27 June 2011

Locus Awards 2011 - Winners and Nominees

Best Science Fiction Novel
- Blackout/All Clear, Connie Willis (Spectra)
- Surface Detail, Iain M. Banks (Orbit UK; Orbit US)
- Cryoburn, Lois McMaster Bujold (Baen)
- Zero History, William Gibson (Putnam; Viking UK)
- The Dervish House, Ian McDonald (Pyr; Gollancz)
Best Fantasy Novel
- Kraken, China MiƩville (Macmillan UK; Del Rey)
- Under Heaven, Guy Gavriel Kay (Penguin Canada; Roc)
- Who Fears Death, Nnedi Okorafor (DAW)
- The Fuller Memorandum, Charles Stross (Ace; Orbit UK)
- The Sorcerer's House, Gene Wolfe (Tor)

Best First Novel
- The Hundred Thousand Kingdoms, N.K. Jemisin (Orbit UK; Orbit US)

- The Loving Dead, Amelia Beamer (Night Shade)
- Shades of Milk and Honey, Mary Robinette Kowal (Tor)
- The Quantum Thief, Hannu Rajaniemi (Gollancz; Tor)
- How to Live Safely in a Science Fictional Universe, Charles Yu (Pantheon)
Best Young Adult Book
- Ship Breaker, Paolo Bacigalupi (Little, Brown)

- Mockingjay, Suzanne Collins (Scholastic)
- Enchanted Glass, Diana Wynne Jones (HarperCollins UK; Greenwillow)
- I Shall Wear Midnight, Terry Pratchett (Gollancz; HarperCollins)
- Behemoth, Scott Westerfeld (Simon Pulse; Simon & Schuster UK)
Best Novella- The Lifecycle of Software Objects, Ted Chiang (Subterranean)
- Bone and Jewel Creatures, Elizabeth Bear (Subterranean)
- "The Mystery Knight"', George R.R. Martin (Warriors)
- "Troika", Alastair Reynolds (Godlike Machines)
- "The Lady Who Plucked Red Flowers beneath the Queen's Window'", Rachel Swirsky (Subterranean Summer '10)
Best Novelette
- "The Truth Is a Cave in the Black Mountains", Neil Gaiman (Stories)

- "The Fool Jobs", Joe Abercrombie (Swords & Dark Magic)
- "The Mad Scientist's Daughter", Theodora Goss (Strange Horizons 1/18-1/25/10)
- "Plus or Minus", James Patrick Kelly (Asimov's 12/10)
- "Marya and the Pirate", Geoffrey A. Landis (Asimov's 1/10)
Best Short Story- "The Thing About Cassandra", Neil Gaiman (Songs of Love and Death)
- "Booth's Ghost", Karen Joy Fowler (What I Didn't See and Other Stories)
- "Names for Water", Kij Johnson (Asimov's 10-11/10)
- "Thirteen Ways of Looking at Space/Time", Catherynne M. Valente (Clarkesworld 8/10)
- "The Things", Peter Watts (Clarkesworld 1/10)
Best Magazine- Asimov's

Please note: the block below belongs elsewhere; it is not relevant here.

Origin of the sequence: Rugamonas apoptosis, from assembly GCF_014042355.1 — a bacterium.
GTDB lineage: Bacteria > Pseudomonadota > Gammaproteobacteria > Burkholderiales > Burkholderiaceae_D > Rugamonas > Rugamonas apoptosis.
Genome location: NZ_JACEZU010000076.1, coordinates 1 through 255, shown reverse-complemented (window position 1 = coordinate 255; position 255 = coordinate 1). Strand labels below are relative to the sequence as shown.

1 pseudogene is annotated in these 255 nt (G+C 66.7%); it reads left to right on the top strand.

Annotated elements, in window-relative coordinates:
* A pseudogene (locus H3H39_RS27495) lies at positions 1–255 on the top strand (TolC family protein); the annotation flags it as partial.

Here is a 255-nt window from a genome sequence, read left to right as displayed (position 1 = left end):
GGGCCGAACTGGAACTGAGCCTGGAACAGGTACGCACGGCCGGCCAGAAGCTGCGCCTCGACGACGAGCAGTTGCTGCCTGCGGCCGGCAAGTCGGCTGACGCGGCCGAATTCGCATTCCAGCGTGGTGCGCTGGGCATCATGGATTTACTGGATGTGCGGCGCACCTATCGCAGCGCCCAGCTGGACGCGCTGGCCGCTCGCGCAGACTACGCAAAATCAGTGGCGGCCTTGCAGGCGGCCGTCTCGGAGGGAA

- Analog
- F&SF
- Subterranean
- Tor.com
Best Book Publisher
- Tor
- Baen
- Night Shade Books
- Orbit
- Subterranean Press
Best Anthology- Warriors, George R.R. Martin & Gardner Dozois, eds. (Tor)
- Zombies vs. Unicorns, Holly Black & Justine Larbalestier, eds. (McElderry)
- The Beastly Bride, Ellen Datlow & Terri Windling, eds. (Viking)
- The Year's Best Science Fiction: Twenty-Seventh Annual Collection, Gardner Dozois, ed. (St. Martin's)
- Swords & Dark Magic, Jonathan Strahan & Lou Anders, eds. (HarperCollins)
Best Collection
- Fritz Leiber: Selected Stories, Fritz Leiber (Night Shade)

- Mirror Kingdoms, Peter S. Beagle (Subterranean)
- What I Didn't See and Other Stories, Karen Joy Fowler (Small Beer)
- The Best of Kim Stanley Robinson, Kim Stanley Robinson (Night Shade)
- The Collected Stories of Roger Zelazny: Volume Five: Nine Black Doves, Roger Zelazny (NESFA)
Best Editor
- Ellen Datlow

- Gardner Dozois
- Gordon Van Gelder
- David G. Hartwell
- Jonathan Strahan
Best Artist- Shaun Tan
- Bob Eggleton
- Donato Giancola
- John Picacio
- Michael Whelan
Best Non-Fiction Book
- Robert A. Heinlein: In Dialogue with His Century: Volume 1: 1907-1948: Learning Curve, William H. Patterson, Jr., (Tor)

- 80! Memories & Reflections on Ursula K. Le Guin, Karen Joy Fowler & Debbie Notkin, eds. (Aqueduct)
- Conversations with Octavia Butler, Conseula Francis (University Press of Mississippi)
- CM Kornbluth: The Life and Works of a Science Fiction Visionary, Mark Rich (McFarland)
- Bearings: Reviews 1997-2001, Gary K. Wolfe (Beccon)
Best Art Book
- Spectrum 17, Cathy & Arnie Fenner, eds. (Underwood)

- Bob Eggleton, Dragon's Domain (Impact)
- Donato Giancola, Middle-Earth: Visions of a Modern Myth (Underwood)
- Shaun Tan, The Bird King and Other Sketches (Windy Hollow)
- Charles Vess & Neil Gaiman, Instructions (Harper)

16 June 2011

New Books!

I received Hartwell and Kramer Years Best SF 16 in the post two days ago. Very good. I've barely had a chance to look at it yet, since I was a: in the middle of Dexter In The Dark by Jeff Lindsay and b: I was either out or doing something else all day, so I haven't had the opportunity to look. It'll be great though, I'm sure.